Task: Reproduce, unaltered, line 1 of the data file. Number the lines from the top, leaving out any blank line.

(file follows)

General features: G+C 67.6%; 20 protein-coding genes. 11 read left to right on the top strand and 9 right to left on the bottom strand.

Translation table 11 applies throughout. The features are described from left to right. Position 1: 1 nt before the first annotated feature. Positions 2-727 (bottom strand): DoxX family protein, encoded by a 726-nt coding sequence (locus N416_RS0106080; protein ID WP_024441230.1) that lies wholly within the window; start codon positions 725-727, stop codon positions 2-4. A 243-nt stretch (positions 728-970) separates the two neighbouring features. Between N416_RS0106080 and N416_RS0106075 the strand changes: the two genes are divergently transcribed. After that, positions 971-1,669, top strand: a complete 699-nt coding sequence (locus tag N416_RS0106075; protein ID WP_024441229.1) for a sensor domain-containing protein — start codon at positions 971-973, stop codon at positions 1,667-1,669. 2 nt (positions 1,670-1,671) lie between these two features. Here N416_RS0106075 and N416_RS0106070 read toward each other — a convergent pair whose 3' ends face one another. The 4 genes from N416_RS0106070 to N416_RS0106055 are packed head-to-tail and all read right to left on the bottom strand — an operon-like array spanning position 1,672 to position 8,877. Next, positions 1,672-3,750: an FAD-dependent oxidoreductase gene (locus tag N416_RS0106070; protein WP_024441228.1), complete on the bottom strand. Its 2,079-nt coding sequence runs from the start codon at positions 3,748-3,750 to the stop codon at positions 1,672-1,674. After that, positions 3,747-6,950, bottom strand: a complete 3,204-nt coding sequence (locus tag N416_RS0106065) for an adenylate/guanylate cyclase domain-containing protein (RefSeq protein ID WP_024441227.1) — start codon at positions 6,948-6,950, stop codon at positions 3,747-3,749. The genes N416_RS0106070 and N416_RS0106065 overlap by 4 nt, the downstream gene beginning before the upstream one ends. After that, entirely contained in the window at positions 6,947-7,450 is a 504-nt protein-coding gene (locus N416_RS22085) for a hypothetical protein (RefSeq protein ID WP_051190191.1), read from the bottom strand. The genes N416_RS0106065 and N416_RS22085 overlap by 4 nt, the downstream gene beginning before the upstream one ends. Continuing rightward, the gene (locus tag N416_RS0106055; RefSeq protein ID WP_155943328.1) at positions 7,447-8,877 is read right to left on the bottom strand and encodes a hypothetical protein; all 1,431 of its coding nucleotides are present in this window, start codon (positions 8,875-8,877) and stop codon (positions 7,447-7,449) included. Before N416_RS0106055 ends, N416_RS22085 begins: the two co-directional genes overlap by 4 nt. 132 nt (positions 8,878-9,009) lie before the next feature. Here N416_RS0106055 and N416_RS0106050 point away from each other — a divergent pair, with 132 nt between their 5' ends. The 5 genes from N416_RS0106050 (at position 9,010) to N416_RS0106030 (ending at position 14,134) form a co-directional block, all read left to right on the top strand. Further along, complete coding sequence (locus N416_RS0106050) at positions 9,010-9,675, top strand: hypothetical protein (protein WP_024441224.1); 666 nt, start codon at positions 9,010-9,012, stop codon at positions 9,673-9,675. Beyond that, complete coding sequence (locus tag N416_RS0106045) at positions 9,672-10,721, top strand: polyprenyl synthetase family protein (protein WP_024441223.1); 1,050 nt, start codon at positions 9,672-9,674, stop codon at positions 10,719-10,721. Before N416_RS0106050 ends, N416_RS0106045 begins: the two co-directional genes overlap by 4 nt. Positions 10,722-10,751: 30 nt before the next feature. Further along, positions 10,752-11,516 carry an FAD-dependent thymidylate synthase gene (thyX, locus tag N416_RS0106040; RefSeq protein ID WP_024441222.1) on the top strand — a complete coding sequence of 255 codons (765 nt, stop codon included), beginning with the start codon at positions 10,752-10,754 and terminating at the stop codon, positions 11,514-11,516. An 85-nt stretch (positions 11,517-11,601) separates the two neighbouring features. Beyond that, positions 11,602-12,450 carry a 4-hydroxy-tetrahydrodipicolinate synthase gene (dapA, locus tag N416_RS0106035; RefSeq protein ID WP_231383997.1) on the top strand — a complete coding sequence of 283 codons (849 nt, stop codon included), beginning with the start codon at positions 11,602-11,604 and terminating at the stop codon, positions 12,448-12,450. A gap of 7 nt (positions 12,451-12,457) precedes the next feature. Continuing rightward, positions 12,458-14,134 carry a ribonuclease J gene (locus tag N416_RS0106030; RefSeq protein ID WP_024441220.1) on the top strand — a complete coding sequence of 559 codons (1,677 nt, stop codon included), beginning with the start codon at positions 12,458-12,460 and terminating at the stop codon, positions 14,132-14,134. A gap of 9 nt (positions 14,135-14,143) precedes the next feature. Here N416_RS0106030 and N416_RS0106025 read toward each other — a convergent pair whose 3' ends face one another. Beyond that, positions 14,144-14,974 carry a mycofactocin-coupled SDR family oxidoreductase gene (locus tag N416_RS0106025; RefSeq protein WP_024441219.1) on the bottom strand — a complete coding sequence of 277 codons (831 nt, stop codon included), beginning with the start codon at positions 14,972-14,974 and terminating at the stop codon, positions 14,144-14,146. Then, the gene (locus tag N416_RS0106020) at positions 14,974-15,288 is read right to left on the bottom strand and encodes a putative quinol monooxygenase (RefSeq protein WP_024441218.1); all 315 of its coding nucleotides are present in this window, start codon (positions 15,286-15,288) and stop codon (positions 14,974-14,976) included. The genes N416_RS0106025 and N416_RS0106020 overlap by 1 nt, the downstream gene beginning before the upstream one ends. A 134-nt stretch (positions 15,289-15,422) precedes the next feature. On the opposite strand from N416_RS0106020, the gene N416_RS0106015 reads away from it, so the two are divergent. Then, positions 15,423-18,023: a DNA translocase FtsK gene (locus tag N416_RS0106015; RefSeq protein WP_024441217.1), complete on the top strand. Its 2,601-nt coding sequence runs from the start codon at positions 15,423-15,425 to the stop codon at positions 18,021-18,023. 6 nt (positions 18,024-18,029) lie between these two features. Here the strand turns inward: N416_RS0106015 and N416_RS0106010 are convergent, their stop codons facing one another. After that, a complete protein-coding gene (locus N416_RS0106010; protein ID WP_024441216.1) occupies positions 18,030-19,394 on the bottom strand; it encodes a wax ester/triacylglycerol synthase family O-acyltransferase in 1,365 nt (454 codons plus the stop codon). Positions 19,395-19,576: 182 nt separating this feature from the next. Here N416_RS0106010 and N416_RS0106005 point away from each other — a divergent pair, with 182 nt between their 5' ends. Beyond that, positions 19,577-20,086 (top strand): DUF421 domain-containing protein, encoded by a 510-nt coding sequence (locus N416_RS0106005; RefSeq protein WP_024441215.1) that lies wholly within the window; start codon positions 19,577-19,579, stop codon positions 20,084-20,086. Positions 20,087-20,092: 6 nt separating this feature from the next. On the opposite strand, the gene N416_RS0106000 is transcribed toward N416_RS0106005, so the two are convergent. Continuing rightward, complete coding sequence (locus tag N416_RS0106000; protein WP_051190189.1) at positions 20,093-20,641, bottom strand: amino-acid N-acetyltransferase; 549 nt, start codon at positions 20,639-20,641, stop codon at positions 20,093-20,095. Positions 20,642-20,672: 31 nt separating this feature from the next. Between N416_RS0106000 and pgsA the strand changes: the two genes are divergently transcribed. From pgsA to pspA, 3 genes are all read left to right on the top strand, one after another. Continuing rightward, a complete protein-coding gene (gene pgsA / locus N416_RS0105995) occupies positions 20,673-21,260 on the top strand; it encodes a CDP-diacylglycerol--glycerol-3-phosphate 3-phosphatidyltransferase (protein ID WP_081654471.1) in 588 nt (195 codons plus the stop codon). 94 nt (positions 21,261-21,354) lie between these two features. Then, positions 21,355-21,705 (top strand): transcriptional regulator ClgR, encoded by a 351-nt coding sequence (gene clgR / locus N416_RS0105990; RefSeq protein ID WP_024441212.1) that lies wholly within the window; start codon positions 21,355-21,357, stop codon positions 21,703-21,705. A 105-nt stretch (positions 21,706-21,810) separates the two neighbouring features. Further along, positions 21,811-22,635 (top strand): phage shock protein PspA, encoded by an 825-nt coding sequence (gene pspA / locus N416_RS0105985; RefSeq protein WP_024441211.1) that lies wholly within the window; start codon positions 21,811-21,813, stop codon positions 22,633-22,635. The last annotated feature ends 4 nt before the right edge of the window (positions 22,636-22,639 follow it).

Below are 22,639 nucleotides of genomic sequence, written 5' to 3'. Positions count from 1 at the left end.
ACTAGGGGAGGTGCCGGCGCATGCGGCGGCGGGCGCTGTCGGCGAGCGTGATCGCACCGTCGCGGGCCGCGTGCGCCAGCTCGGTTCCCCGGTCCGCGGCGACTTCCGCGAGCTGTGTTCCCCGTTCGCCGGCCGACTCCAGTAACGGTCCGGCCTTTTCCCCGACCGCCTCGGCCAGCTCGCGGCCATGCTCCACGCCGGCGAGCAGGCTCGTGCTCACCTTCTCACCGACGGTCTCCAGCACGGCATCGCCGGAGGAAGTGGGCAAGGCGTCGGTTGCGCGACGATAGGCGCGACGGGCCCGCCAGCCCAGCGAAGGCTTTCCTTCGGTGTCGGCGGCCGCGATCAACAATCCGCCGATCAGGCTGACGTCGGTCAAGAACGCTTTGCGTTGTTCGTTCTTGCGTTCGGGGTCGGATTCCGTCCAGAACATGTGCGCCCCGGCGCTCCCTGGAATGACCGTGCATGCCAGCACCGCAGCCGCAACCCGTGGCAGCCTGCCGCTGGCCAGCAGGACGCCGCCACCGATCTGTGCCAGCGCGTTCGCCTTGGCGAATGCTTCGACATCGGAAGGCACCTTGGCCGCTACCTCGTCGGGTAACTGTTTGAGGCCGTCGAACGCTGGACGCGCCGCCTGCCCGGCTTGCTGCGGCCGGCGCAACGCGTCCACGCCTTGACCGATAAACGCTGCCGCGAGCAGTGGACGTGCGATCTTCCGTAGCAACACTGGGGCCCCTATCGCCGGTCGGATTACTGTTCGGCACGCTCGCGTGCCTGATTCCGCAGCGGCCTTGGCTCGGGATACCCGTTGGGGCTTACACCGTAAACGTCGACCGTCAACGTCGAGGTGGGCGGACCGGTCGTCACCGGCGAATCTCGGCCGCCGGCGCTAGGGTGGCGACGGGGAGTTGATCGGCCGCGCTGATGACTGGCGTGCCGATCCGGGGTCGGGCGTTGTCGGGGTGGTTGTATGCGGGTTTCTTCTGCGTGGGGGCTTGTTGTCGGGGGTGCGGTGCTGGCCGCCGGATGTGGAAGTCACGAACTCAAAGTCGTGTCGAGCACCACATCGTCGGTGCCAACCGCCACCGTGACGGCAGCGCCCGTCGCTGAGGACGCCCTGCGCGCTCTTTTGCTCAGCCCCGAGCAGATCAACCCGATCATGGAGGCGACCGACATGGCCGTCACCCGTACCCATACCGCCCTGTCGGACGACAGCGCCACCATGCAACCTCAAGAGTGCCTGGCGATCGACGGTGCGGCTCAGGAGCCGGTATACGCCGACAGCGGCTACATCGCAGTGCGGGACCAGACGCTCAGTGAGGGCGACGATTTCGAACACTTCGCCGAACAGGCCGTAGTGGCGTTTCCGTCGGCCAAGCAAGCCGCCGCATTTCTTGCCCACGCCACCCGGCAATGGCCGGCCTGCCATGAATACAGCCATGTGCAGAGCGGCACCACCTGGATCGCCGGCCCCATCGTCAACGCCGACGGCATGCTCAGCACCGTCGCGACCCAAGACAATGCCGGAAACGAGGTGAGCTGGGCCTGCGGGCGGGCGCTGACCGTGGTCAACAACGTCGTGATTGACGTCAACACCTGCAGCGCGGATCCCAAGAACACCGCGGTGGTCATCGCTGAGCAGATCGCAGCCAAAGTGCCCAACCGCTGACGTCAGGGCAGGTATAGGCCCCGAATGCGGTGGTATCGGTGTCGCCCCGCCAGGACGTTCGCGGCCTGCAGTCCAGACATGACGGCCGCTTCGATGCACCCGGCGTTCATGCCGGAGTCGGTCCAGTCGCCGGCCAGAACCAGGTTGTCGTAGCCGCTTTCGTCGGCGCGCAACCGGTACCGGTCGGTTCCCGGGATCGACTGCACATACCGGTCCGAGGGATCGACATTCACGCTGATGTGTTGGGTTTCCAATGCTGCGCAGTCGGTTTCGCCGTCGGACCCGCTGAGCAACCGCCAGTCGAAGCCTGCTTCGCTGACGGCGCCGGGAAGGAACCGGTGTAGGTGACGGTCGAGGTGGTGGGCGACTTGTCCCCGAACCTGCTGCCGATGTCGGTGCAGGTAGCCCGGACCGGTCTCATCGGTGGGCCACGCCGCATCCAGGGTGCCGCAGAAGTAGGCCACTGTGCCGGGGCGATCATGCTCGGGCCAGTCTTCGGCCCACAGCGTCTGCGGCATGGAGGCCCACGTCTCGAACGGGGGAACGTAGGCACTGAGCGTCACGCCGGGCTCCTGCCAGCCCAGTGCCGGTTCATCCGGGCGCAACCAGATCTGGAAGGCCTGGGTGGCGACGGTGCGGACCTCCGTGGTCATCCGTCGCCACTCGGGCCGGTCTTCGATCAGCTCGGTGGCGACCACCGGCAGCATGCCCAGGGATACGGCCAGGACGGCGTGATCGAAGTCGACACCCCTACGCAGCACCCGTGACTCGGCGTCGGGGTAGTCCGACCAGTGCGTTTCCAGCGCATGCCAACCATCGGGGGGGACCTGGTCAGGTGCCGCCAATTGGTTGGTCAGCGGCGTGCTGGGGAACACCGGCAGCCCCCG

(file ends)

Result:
General features: G+C 67.6%; 20 protein-coding genes. 11 read left to right on the top strand and 9 right to left on the bottom strand.